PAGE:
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Metacognition

DOI
10.4324/0123456789-W055-1
Published
2017
DOI: 10.4324/0123456789-W055-1
Version: v1,  Published online: 2017
Retrieved October 21, 2018, from https://www.rep.routledge.com/articles/thematic/metacognition/v-1

Article Summary

It has often been claimed that metacognition should be defined as “cognition about one’s own cognition,” “knowledge about one’s own knowledge,” or “thinking about one’s own thinking” (Carruthers 2011; Nelson and Narens 1992; Perner 2012). These formulations, however, are now often seen as unduly restricting the scope of metacognition to a form of reflective judgment. There is evidence that agents with no concept of perception or knowledge, such as monkeys and young children, are nevertheless able to assess when they can confidently engage in a task (such as finding an object, discriminating visual patterns, or recognizing whether an item was already presented) (Hampton 2009). On an alternative definition, then, metacognition is the ability to evaluate whether one is likely to achieve a specific cognitive goal or to have successfully achieved it. These evaluations jointly contribute to the control of one’s actions. They allow agents to select contextually efficient cognitive actions, such as trying or not trying to remember the location of an object, and to decide whether or not to rely on a specific cognitive output to act on the world. In both cases, on this broader definition, agents may rely either on the degree of confidence that they experience (a noetic feeling), or on what they judge to be the case given their background beliefs and concept-based predictions (Arango-Muñoz 2011; Koriat and Levy-Sadot 1999; Proust 2007, 2013, 2015a). Metacognition so conceived is distributed in domain-specific abilities and involved in the regulation of mental actions, the distribution of resources between rival processes, and the regulation of one’s own emotions. Inter-agent metacognitive control is also exemplified in the pragmatic principles of conversation first explored by Paul Grice and in collective forms of epistemic investigation and decision-making (such as in scientific research).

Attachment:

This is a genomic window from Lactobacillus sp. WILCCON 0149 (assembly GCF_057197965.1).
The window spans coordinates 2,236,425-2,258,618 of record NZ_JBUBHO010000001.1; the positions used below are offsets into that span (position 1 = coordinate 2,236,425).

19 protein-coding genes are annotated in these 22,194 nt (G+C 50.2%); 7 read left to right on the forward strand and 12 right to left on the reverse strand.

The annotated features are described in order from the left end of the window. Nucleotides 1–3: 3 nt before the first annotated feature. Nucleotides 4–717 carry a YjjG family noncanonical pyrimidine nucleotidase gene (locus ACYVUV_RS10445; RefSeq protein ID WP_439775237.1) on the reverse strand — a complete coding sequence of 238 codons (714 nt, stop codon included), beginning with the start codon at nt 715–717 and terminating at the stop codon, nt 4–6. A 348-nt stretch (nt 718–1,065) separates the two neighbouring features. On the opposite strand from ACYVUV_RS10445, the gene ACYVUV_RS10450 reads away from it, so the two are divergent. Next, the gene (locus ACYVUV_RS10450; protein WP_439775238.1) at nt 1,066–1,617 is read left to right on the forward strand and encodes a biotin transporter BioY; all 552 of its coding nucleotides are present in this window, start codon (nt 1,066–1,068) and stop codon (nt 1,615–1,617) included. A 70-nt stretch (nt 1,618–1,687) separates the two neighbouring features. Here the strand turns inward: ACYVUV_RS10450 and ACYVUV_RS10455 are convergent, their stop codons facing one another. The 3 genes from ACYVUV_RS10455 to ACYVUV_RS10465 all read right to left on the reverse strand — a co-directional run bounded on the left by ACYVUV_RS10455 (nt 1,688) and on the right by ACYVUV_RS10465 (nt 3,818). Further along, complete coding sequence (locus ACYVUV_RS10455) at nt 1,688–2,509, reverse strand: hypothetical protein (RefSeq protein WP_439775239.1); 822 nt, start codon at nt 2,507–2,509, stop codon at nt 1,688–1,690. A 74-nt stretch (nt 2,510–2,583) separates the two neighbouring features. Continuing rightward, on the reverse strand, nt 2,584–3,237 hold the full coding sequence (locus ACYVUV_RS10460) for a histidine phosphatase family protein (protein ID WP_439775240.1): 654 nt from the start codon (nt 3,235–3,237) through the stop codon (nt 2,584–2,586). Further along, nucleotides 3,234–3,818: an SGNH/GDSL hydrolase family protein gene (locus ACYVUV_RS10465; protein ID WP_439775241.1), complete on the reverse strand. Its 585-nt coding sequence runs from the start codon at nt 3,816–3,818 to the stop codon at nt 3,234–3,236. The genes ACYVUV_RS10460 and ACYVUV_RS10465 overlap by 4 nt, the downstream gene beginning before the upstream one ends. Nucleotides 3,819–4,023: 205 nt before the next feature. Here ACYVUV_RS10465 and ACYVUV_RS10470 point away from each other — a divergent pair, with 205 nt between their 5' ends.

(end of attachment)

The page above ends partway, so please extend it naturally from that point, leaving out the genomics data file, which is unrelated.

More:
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Citing this article:
Proust, Joëlle. Metacognition, 2017, doi:10.4324/0123456789-W055-1. Routledge Encyclopedia of Philosophy, Taylor and Francis, https://www.rep.routledge.com/articles/thematic/metacognition/v-1.
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